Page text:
It’s bad enough when someone steals your credit card number and buys a big screen TV or applies for additional credit cards. What’s worse is when someone commits crime in your name — especially when it involves child pornography. BBC reports that Simon Bunce, a British man with a six-figure salary and respectable home life, was falsely branded a pedophile after his credit card information was stolen.
A kiddie-porn crackdown
Bunce shopped online frequently, careful to make purchases only at sites of well-known retailers with secure Web sites. Even so, someone managed to steal his credit card numbers and use them to download child pornography. Four years ago, Bunce was investigated in Operation Ore, a U.K. police hunt for online pedophiles. The operation was “a massive British online kiddie-porn crackdown in 2003 that itself grew out of Operation Avalanche, an earlier American bust which began with a 1999 raid on Landslide Productions, a Texas mom-and-pop operation that handled credit card transactions for porn Web sites,” Fox news reports.
Fox says most of Landslide’s customers were legal, though some were selling child pornography. American law enforcement gave U.K. police a list of more than 7,000 credit card numbers from Great Britain credit cards that were allegedly used to buy the pornography. Many British citizens, both innocent and guilty, became part of the investigation, including The Who’s Pete Townshend and Massive Attack’s Robert del Naja. In many instances, those people’s credit card information had been stolen and the pornography bought without their knowledge, Fox reports.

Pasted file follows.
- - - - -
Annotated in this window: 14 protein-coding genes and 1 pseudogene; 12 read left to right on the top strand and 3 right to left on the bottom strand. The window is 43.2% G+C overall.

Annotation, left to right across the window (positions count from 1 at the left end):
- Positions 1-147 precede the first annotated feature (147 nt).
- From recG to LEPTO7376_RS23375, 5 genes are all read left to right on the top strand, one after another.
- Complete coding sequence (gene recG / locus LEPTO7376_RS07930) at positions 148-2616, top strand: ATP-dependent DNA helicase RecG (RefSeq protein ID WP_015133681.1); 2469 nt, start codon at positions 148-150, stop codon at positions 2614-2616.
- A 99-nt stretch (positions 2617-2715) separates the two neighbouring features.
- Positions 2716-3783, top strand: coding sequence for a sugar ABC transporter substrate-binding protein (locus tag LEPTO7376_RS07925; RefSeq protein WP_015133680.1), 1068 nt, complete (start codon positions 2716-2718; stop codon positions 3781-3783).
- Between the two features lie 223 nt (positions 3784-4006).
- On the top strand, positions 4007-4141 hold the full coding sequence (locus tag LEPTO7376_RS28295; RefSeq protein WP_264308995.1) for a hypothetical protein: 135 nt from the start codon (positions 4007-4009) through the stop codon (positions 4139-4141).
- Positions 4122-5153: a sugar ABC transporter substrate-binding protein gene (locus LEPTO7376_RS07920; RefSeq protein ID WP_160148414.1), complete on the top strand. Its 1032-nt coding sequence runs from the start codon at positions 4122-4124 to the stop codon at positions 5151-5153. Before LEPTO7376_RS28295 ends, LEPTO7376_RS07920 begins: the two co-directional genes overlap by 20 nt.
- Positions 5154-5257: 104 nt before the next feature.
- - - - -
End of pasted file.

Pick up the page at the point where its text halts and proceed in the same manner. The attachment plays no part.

Bunce was arrested. Many of his belongings, including his computer and data storage devices from both home and work, were confiscated, and took several months to be examined. Bunce’s employer fired him and family members disowned him. All the while, Bunce knew he was innocent, but nobody except his wife believed him.
Using the U.S. Freedom of Information Act and a list of IP addresses, Bunce was able to discover that the computer that entered his information was located in Jakarta, Indonesia, during a time when he could prove he was using a credit card with the same numbers at a London eatery.
The police finally told Bunce they had not found indecent information and that it appeared he wasn’t the one who used his credit card information on Landslide. He was eventually able to reconcile with his family. It took six months to find a new job, though it paid a quarter of what he earned before the incident.
Even though four years has passed, Bunce is now bringing court action against the popular retail Web site (though he will not name which one) for not safeguarding his information. He now sells encryption services.
“I wouldn’t say that I live in the cash economy now, but I’d rather go to the bank to withdraw money to buy petrol, as you hear of card details being harvested at garages,” Bunce told BBC. “I’m paranoid about data security. I shred everything, I never use credit cards anymore. Being arrested and accused of what is probably one of the worst crimes known to man, losing my job, having my reputation run through the mud, it’s a living nightmare.”
If your financial information has been lost or stolen, please visit our PrivacyWise section and learn how to resolve fraud and identity theft. Before it happens, learn how to protect yourself.